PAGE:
A client had been using a form of independent contractor agreement for years and was concerned that the existing agreement did not fully meet the client’s legal needs. I said that I could adapt my form of agreement more cost-effectively than I could fix the client’s agreement. When I did so, I realized that the agreement I provided was much easier to read (aside from being legally tighter and more complete).
What makes the new agreement easier to read? First, it has about 20% fewer words, because I try to make each point once, avoiding the needlessly repetitive words and phrases that lawyers traditionally have delivered.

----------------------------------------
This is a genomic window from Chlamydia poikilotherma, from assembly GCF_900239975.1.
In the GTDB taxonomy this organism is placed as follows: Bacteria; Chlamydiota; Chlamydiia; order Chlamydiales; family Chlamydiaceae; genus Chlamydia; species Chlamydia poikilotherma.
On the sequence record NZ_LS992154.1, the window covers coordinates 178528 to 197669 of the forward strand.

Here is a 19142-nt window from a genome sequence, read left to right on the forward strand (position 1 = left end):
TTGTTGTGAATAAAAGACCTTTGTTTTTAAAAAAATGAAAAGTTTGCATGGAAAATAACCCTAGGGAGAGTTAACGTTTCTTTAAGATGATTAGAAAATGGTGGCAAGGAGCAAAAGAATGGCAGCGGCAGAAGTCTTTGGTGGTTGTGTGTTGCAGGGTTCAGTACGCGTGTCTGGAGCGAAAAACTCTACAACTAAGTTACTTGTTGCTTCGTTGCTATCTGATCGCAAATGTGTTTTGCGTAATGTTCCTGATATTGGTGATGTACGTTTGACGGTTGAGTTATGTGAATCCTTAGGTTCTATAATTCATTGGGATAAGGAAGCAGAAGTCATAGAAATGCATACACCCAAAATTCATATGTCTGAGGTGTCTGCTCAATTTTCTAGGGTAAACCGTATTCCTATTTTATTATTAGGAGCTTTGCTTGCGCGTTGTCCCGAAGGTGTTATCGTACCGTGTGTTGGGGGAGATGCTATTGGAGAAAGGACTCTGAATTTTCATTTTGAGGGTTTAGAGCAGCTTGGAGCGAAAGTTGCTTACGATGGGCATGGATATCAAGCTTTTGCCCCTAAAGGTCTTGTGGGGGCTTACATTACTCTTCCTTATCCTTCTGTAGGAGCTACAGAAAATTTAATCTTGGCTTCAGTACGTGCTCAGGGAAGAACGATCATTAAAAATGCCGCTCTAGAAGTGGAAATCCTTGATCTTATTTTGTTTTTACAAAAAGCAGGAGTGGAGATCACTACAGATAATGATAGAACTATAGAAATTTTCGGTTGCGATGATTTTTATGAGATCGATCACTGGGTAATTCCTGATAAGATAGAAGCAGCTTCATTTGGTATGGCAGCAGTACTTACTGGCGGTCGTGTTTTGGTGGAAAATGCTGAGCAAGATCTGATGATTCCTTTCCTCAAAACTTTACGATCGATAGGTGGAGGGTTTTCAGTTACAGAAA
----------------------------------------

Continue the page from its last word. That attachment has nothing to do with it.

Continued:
Second, it has only half as many pages, so the reader can see more at a single glance, thus better grasping scope and context. Although the shortening is accomplished by using a smaller font, lots of white space enhances readability.
Third, paragraphs are short, allowing the reader to understand concepts quickly and avoid the fatigue that comes with long paragraphs.
Finally, a bold heading on every section and subsection tells the reader what to expect in the following text.
In summary, when one prepares a contract, it shouldn’t just do the job from the legal perspective – it also should make reading as easy as possible.
Dana H. Shultz, Attorney at Law? +1 510 547-0545? dana [at] danashultz [dot] com
This blog does not provide legal advice and does not create an attorney-client relationship. If you need legal advice, please contact a lawyer directly.